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Enjoy Hamburg, Germany like a Local
Hamburg, Germany’s second largest city and one of world’s biggest ports, is among the most popular tourist destinations in Europe. The people of Hamburg often call their city the most beautiful in the world. One may or may not agree with this bold claim but one thing is clear: Hamburg is a city where everyone is sure to find something to do.
Did you know that Hamburg has more bridges than London, Amsterdam, and Venice combined?
I have been calling Hamburg my home for five years and I love being a tour guide whenever friends and family visit. There are some sights that everyone should see on their first visit to Hamburg: the gorgeous town hall and the Alster lakes in the heart of the city, the historic Speicherstadt – the largest warehouse district in the world – as well as the nearby Landungsbrücken harbor promenade, and no visit is complete without enjoying the views of the Hamburg skyline from the tower of St. Michaelis church.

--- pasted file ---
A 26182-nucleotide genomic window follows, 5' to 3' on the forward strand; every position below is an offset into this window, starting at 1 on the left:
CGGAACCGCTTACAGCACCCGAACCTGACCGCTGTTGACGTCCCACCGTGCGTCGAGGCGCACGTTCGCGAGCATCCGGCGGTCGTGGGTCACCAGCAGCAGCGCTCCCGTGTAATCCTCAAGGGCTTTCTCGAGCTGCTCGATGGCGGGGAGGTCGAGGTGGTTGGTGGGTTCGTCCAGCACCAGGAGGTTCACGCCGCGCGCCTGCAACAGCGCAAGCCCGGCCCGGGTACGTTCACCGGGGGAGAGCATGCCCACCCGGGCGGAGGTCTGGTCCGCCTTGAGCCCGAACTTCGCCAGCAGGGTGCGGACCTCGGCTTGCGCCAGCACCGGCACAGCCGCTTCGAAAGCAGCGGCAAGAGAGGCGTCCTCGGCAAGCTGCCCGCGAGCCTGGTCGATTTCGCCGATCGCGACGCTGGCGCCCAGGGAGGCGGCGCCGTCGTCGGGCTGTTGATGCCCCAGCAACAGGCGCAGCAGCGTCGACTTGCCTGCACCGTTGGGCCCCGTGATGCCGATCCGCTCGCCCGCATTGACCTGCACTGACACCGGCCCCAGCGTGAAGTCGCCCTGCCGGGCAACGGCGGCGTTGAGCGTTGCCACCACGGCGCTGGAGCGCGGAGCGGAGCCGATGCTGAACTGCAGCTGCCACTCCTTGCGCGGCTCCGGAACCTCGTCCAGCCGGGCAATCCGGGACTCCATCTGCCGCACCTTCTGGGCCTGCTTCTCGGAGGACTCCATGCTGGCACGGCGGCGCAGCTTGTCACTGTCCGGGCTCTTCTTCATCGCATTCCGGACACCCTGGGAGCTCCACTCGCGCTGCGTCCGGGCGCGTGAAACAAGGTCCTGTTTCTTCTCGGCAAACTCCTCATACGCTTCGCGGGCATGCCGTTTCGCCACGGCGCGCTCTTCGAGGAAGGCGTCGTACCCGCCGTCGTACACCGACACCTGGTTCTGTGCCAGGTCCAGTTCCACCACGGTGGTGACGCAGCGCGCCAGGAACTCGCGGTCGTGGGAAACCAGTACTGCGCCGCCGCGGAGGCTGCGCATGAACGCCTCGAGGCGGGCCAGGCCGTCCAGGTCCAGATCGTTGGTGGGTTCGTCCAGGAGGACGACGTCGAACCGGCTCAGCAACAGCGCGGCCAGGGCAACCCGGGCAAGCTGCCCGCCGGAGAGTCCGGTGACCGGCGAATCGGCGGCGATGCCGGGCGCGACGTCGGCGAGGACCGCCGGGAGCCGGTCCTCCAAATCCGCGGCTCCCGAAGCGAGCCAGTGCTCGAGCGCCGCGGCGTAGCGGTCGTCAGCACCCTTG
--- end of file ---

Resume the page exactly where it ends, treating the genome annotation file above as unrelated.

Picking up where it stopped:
But for me the most fun part of showing off Hamburg begins once the tourist must-haves have been covered and I can show my guests a little of what living in Hamburg is really like. For example, the things that the locals enjoy doing once a sunny weekend rolls around. Here are some of my favorite tips for a truly enjoyable visit of this beautiful city.
Enjoy the green spaces
In 2010 Hamburg was voted the greenest city of Europe and for a good reason: the city has countless gorgeous parks and green spaces. Don’t miss the Planten un Blomen in the heart of the city where you can wander through the gorgeous rose garden, enjoy a tea ceremony in the Japanese garden, visit the greenhouses of the botanical garden, or simply lie in the sun in one of the comfy chairs scattered all over the large park area. Throughout the year the park also hosts light and music fountain shows that are free of charge. Other large park areas include the Stadtpark that is favoured by BBQ lovers in the summers, and the Ohlsdorf Cemetery – the largest park cemetery in the world.